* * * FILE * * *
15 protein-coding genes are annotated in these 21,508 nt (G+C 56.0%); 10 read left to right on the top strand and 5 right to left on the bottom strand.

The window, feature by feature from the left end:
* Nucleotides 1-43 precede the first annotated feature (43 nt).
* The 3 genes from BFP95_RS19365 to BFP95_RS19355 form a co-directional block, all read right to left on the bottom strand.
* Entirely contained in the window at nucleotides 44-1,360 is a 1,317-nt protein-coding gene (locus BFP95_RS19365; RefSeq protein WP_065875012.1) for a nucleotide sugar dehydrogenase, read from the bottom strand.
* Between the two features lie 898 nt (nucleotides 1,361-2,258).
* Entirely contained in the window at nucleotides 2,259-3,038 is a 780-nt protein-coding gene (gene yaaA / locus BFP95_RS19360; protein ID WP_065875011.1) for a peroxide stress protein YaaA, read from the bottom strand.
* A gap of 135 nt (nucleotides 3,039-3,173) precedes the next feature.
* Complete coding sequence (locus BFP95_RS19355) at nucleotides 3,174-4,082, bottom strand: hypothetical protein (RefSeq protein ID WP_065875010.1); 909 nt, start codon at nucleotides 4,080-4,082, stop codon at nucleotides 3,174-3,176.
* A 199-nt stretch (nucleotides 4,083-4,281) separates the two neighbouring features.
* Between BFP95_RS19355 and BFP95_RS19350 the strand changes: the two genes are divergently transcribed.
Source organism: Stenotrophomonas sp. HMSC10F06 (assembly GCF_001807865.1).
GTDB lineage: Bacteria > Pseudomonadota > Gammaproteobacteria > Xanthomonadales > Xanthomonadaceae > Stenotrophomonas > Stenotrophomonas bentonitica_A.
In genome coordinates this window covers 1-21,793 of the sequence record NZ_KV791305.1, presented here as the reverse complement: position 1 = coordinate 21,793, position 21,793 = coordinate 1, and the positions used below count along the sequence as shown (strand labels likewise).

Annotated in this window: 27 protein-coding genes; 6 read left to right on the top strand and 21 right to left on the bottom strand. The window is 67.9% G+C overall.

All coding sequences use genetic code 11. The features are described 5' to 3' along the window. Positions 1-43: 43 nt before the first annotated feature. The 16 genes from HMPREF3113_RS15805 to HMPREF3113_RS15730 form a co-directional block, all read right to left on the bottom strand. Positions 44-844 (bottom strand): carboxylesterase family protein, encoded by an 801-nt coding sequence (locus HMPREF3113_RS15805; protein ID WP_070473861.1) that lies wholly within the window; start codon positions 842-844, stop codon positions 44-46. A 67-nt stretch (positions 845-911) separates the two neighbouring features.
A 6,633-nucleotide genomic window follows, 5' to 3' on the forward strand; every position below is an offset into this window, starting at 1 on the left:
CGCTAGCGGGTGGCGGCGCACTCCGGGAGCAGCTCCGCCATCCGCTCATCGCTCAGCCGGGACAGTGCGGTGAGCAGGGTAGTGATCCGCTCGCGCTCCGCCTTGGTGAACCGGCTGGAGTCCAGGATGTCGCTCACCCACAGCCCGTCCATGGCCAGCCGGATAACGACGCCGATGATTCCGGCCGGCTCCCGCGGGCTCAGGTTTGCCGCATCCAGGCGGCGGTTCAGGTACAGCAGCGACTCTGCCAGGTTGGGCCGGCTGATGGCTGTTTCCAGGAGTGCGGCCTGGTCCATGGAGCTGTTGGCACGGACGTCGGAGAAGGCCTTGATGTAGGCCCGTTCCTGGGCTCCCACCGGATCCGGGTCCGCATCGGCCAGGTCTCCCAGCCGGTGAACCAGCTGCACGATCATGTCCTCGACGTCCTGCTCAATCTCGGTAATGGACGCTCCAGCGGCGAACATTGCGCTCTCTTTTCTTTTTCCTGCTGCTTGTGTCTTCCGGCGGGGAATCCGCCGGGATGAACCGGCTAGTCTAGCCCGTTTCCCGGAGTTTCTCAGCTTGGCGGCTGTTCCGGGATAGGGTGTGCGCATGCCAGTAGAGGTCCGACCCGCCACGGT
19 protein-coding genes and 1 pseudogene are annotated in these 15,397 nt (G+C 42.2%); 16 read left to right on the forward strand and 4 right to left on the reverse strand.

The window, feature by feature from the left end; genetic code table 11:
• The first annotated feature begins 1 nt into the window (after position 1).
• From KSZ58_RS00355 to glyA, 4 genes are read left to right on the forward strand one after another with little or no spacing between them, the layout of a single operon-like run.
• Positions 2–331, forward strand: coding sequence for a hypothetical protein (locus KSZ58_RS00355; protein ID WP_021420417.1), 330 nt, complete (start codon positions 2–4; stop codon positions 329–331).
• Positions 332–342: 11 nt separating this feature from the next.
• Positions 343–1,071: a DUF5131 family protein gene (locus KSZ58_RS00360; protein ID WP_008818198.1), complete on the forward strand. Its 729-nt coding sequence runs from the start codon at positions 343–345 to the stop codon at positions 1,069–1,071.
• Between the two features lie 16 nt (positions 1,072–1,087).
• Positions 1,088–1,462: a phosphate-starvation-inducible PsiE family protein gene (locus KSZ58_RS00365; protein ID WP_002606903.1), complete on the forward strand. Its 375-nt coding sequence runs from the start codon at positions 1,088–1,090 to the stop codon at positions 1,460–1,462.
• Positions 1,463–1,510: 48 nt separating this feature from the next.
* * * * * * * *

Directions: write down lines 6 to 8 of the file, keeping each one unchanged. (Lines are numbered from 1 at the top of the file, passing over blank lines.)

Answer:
* Between the two features lie 898 nt (nucleotides 1,361-2,258).
* Entirely contained in the window at nucleotides 2,259-3,038 is a 780-nt protein-coding gene (gene yaaA / locus BFP95_RS19360; protein ID WP_065875011.1) for a peroxide stress protein YaaA, read from the bottom strand.
* A gap of 135 nt (nucleotides 3,039-3,173) precedes the next feature.